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Cue Sheet – February 2011

THE DEAF PENALTY AND SOVIET JEWELRY

This morning I received one of those Emily Litella-style e-mails complaining that we've been mispronouncing a certain Fritz Kreisler title. The correspondent insisted that it should be pronounced "lee-bes-leed," the first and last vowels being the same. Well, that would be true if the German title were "Liebeslied," or "love's song," but it's not. It's "Liebesleid," "love's sorrow"--IE (pronounced "EE") in the first syllable, EI (pronounced "I") in the last. That's very different.

I suspect there would be a lot less righteous indignation in America these days if people actually got some facts together before they began waving their misspelled protest signs...

radio-life,

BULLETIN: SKY FALLING AGAIN

These days you're hearing announcements, calm in tone but frantic in motivation, about the latest round of threats to federal funding for the Corporation for Public Broadcasting. Should we be worried? Timothy Noah has seen it all before, and has an interesting analysis of the recurring situation.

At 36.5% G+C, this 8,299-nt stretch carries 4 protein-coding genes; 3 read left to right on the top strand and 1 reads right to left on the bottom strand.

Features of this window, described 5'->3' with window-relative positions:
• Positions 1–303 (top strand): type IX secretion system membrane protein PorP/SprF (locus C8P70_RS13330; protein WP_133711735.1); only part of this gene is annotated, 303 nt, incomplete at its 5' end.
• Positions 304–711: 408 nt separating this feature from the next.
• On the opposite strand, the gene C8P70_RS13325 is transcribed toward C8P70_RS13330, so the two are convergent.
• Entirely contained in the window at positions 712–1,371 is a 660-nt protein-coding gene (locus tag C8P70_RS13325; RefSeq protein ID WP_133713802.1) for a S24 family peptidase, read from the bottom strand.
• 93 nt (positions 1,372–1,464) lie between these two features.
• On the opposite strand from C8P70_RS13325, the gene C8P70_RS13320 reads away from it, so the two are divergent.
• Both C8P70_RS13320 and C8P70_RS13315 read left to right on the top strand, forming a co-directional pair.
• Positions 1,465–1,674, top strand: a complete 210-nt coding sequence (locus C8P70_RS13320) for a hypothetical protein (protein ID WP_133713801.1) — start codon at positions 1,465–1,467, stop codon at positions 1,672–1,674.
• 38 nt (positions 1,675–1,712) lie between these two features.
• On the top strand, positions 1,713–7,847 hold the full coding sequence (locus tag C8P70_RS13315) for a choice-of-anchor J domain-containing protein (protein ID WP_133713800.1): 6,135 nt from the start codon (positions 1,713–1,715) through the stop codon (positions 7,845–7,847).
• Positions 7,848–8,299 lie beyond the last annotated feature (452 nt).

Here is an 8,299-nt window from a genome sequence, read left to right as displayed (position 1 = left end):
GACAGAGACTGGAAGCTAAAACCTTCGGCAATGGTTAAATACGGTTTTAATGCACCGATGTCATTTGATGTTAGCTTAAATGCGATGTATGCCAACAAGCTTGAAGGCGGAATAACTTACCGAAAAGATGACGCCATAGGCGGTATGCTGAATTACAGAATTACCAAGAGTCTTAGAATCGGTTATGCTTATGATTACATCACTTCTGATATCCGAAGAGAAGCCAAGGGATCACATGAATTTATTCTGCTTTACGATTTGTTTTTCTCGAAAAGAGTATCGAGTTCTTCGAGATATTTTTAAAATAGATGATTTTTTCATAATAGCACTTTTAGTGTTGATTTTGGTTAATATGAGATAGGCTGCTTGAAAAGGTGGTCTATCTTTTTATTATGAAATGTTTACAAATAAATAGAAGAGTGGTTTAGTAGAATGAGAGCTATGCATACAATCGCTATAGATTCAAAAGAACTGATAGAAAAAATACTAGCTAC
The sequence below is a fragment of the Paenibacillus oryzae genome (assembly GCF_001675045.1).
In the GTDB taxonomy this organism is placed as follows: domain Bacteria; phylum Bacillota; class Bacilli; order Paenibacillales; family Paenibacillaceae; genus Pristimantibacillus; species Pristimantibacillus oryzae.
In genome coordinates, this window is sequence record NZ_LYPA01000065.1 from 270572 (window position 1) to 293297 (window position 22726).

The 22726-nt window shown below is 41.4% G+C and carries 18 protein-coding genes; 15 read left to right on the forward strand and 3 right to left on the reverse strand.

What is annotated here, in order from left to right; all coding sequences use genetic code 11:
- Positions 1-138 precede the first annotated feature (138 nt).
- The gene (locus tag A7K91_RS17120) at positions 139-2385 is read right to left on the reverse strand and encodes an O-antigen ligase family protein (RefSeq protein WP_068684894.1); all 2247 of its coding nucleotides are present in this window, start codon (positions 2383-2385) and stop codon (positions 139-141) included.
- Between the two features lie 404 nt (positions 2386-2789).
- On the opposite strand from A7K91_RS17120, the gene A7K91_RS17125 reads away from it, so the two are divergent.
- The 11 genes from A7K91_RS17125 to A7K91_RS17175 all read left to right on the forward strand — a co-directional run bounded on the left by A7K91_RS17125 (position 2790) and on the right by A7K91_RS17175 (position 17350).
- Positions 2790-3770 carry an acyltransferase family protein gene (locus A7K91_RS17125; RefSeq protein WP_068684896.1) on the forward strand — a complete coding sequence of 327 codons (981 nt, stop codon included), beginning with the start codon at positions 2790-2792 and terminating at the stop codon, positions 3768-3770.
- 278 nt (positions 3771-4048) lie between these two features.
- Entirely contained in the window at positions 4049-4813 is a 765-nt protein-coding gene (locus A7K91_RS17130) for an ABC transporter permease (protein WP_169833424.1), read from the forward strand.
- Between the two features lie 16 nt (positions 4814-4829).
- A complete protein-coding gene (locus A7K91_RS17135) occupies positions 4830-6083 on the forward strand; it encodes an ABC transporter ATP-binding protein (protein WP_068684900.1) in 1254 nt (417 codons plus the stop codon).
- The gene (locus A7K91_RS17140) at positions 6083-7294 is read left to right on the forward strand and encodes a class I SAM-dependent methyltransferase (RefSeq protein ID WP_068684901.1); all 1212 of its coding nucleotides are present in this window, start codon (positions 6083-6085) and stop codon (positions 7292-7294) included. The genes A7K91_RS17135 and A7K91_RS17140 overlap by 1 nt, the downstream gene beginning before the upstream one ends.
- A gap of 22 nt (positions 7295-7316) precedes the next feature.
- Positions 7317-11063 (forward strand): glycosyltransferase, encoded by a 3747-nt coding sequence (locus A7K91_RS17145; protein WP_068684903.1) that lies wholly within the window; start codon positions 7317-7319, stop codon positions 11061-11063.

radio-life,

AUTOCORRECT FAIL OF THE DAY

A critic sent me an obviously unproofread review in which his software's spellchecker had changed the name of (admittedly obscure) conductor Fuat Mansurov to "Fat Manure." I do wish people would (1) read their material before they send it into the world and (2) put far less faith in spellcheck and autocorrect features. I learned my lesson the hard way many years ago when I wrote an article about conductor James DePreist and didn't notice that the software had changed every mention of his name to "DePriest." From that moment, I came to regard most of Word's automated functions as little more than, well, fat manure.

quodlibet,

About Cue Sheet

James Reel's cranky consideration of the fine arts and public radio in Tucson and beyond.